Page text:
Crying Pastor’s soup kitchens in need of help

Crying Pastor Raymond Davids, 68, from Grassy Park, died from Covid-19 complications

The death of a community activist, known as the Crying Pastor because of his caring ways, has left six Hanover Park soup kitchens in the lurch.

Raymond Davids, 68, from Grassy Park, died from Covid-19 complications on Saturday January 30, after a three-week stay at the Mitchell’s Plain Hospital of Hope, in Lentegeur.

When lockdown started, Mr Davids set up the six feeding stations. He gave women pots to cook food for their neighbours and often used his own pension to buy ingredients, according to his wife, Maylene, who said her husband had lived for the poor and destitute.

The Athlone-born activist helped gangsters and drug addicts to turn their lives around, and he also spent time working with special-needs children in America. According to his wife, he was called the Crying Pastor because he shed tears for the plight of gangsters.

“The children used to call him Pastor Rainbow because they could not say Raymond and it has just taken off,” she said.

“He had a heart for the gangsters. When people rejected them, he would talk to them and encourage them to change their lives, feed them. He used to say even gangsters and drug addicts are hungry.”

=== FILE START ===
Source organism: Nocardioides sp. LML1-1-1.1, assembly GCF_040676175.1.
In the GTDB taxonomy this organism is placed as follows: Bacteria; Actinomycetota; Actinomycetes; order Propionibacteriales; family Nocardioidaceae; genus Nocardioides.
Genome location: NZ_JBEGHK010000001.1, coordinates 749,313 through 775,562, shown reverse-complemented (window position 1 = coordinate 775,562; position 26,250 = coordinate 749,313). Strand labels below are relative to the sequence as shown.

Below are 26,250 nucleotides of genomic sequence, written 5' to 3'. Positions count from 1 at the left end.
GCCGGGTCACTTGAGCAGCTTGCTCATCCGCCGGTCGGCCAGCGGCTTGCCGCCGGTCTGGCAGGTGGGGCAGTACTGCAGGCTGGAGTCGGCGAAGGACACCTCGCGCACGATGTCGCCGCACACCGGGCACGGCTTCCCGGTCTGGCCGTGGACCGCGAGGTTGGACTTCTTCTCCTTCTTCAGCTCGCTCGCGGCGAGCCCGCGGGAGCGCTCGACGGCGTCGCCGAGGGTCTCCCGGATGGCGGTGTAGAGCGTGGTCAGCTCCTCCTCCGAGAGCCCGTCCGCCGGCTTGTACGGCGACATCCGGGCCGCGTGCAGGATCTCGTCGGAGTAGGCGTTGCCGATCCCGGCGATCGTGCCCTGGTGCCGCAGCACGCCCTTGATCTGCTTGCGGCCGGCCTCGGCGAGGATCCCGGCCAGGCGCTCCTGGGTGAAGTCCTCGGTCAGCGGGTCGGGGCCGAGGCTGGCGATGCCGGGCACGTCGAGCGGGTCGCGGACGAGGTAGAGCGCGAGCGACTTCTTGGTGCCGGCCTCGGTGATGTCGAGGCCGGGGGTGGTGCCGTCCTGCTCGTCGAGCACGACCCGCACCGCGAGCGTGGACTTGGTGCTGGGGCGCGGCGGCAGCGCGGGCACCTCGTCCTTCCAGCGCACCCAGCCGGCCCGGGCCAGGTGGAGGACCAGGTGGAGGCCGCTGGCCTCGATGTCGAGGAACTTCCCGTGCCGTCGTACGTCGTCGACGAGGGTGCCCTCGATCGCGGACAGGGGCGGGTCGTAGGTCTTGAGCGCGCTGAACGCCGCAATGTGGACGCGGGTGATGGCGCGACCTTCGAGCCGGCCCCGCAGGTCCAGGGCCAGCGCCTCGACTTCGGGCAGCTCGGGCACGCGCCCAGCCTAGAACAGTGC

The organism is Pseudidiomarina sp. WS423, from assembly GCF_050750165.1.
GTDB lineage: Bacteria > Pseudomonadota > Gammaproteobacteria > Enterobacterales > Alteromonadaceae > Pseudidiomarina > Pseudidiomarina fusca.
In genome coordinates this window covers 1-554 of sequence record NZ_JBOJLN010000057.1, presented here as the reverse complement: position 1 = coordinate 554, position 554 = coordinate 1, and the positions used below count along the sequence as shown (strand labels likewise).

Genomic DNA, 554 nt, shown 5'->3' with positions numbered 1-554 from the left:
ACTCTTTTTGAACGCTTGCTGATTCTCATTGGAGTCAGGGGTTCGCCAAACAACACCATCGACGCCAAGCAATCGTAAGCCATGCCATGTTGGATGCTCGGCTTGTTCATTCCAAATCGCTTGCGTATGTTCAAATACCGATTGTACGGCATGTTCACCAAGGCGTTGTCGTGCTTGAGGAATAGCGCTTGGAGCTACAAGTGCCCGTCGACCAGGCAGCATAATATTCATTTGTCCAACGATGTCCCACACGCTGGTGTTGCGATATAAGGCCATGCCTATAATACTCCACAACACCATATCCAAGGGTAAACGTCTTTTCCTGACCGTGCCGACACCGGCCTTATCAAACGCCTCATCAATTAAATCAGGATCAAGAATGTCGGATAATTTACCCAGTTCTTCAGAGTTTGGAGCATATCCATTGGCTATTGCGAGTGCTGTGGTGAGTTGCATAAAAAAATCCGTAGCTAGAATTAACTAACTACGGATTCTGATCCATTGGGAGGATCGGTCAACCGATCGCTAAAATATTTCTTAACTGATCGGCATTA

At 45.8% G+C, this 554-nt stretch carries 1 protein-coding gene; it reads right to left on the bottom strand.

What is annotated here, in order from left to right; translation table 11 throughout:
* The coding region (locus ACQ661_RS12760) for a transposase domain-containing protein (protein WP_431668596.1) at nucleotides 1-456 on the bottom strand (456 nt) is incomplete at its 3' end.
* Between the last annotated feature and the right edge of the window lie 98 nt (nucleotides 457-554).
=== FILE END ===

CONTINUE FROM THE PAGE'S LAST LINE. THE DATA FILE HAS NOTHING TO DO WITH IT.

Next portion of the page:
Ms Davids said the feeding scheme she and her husband supported fed 2500 people twice a day each week, across the six soup kitchens. Food had also been donated to the residents of Ryburg Terrace for the aged in Hanover Park.

“The women in their communities would cook the food and dish up, while we would collect donations and ensure they have ingredients,” she said.

“He used his own pension to go buy whatever was needed for the soup kitchens.”

Ms Davids said her small business had also been used to keep the kitchens running.

She wrote a letter to the hospital staff, thanking them for making her husband’s stay comfortable, bearable and dignified.

“Too often,” she wrote, “impeccable service such as the service received at this facility goes undocumented, as the emphasis is often placed on the bad service, which is often a lot less than the good service.”

Mr Davids completed a theology course before leaving for America. He attended the Calvary Baptist Mission Church in Hanover Park and later started preaching independently. He is survived by his four children, six grandchildren and his wife. Two of his children still live in America.

For more information call Ms Davids on 079 159 1126.